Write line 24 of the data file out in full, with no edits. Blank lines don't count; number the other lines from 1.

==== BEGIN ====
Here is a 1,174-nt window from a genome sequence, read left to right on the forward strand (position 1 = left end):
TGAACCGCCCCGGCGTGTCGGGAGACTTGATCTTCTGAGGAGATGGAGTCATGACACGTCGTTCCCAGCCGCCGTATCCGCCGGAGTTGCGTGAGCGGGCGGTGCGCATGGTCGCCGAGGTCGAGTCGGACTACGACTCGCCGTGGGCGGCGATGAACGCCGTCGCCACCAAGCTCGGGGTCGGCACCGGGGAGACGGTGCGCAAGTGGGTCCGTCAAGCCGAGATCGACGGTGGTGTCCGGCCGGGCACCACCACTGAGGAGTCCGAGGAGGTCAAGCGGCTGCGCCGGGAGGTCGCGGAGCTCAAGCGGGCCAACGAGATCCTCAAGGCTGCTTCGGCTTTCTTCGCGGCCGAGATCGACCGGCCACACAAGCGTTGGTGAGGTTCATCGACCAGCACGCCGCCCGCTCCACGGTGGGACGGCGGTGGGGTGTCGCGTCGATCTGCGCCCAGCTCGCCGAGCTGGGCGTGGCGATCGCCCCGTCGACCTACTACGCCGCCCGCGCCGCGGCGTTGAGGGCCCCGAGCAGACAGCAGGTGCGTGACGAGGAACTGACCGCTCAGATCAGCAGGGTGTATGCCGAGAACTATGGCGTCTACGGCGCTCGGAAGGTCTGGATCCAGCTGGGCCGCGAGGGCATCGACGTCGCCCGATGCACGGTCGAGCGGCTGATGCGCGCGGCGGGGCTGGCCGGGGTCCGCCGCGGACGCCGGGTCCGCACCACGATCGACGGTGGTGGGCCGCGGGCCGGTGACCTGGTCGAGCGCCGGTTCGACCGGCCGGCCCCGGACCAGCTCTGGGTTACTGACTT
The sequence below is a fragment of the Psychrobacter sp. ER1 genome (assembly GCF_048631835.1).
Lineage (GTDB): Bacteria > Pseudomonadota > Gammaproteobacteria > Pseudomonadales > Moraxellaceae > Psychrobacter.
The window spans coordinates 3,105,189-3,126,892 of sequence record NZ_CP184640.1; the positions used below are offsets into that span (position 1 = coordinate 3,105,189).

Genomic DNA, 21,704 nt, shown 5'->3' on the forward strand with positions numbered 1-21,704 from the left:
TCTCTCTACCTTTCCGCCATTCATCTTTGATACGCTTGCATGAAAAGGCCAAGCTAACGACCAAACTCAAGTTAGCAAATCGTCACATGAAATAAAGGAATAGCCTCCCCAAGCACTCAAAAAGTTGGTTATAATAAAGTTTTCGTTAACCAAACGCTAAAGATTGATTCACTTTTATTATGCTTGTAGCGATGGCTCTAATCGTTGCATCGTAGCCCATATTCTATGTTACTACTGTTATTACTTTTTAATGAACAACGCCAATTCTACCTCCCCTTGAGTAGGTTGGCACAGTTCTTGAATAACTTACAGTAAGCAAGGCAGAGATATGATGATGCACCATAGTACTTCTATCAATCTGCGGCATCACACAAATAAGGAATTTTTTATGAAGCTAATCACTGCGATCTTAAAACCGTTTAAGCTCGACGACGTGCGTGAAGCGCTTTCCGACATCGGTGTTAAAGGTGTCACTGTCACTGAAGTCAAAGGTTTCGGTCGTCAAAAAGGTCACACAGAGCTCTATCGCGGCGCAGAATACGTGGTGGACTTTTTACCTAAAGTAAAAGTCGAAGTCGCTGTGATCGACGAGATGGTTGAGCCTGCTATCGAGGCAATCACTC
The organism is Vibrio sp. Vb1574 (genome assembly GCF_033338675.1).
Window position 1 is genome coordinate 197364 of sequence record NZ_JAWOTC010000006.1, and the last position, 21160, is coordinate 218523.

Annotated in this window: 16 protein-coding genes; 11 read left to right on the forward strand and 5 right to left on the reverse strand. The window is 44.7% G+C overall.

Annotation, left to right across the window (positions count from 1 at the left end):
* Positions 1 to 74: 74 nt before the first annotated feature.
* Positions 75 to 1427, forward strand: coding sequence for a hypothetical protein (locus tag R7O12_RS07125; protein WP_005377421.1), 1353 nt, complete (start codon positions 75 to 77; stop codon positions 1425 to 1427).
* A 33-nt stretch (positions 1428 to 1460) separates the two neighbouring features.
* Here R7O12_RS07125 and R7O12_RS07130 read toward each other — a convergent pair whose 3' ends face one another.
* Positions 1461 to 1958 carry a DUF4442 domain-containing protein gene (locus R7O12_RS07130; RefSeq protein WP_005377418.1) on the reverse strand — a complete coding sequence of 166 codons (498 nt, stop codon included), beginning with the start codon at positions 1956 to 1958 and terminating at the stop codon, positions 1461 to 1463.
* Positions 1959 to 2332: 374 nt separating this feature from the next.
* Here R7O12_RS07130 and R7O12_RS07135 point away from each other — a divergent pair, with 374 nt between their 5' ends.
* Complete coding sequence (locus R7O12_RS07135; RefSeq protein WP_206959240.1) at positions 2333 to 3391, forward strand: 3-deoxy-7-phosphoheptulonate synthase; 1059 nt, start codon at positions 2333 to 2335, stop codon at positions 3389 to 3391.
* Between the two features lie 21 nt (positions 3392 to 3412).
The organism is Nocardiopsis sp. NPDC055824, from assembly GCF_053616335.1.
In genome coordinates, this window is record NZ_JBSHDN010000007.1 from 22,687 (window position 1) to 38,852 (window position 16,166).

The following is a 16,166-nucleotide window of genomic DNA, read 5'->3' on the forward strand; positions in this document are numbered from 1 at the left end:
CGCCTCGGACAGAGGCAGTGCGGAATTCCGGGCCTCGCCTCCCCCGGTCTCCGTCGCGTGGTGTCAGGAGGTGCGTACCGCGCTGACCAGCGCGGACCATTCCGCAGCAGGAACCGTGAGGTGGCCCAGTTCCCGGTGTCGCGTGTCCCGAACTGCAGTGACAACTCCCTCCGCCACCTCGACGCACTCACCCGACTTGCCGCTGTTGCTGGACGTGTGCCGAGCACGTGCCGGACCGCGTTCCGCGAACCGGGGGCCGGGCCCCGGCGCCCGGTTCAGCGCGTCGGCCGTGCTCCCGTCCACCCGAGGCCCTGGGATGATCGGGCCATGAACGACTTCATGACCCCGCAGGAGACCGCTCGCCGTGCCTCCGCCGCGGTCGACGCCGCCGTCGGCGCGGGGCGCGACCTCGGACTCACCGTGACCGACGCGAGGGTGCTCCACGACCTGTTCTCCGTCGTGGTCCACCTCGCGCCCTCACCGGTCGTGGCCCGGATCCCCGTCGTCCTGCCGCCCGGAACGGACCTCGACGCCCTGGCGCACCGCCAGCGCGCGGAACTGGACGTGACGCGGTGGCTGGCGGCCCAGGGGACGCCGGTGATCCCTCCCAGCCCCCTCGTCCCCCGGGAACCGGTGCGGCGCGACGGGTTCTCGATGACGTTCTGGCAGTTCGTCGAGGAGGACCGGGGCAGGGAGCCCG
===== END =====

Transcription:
CGCCTCGGACAGAGGCAGTGCGGAATTCCGGGCCTCGCCTCCCCCGGTCTCCGTCGCGTGGTGTCAGGAGGTGCGTACCGCGCTGACCAGCGCGGACCATTCCGCAGCAGGAACCGTGAGGTGGCCCAGTTCCCGGTGTCGCGTGTCCCGAACTGCAGTGACAACTCCCTCCGCCACCTCGACGCACTCACCCGACTTGCCGCTGTTGCTGGACGTGTGCCGAGCACGTGCCGGACCGCGTTCCGCGAACCGGGGGCCGGGCCCCGGCGCCCGGTTCAGCGCGTCGGCCGTGCTCCCGTCCACCCGAGGCCCTGGGATGATCGGGCCATGAACGACTTCATGACCCCGCAGGAGACCGCTCGCCGTGCCTCCGCCGCGGTCGACGCCGCCGTCGGCGCGGGGCGCGACCTCGGACTCACCGTGACCGACGCGAGGGTGCTCCACGACCTGTTCTCCGTCGTGGTCCACCTCGCGCCCTCACCGGTCGTGGCCCGGATCCCCGTCGTCCTGCCGCCCGGAACGGACCTCGACGCCCTGGCGCACCGCCAGCGCGCGGAACTGGACGTGACGCGGTGGCTGGCGGCCCAGGGGACGCCGGTGATCCCTCCCAGCCCCCTCGTCCCCCGGGAACCGGTGCGGCGCGACGGGTTCTCGATGACGTTCTGGCAGTTCGTCGAGGAGGACCGGGGCAGGGAGCCCG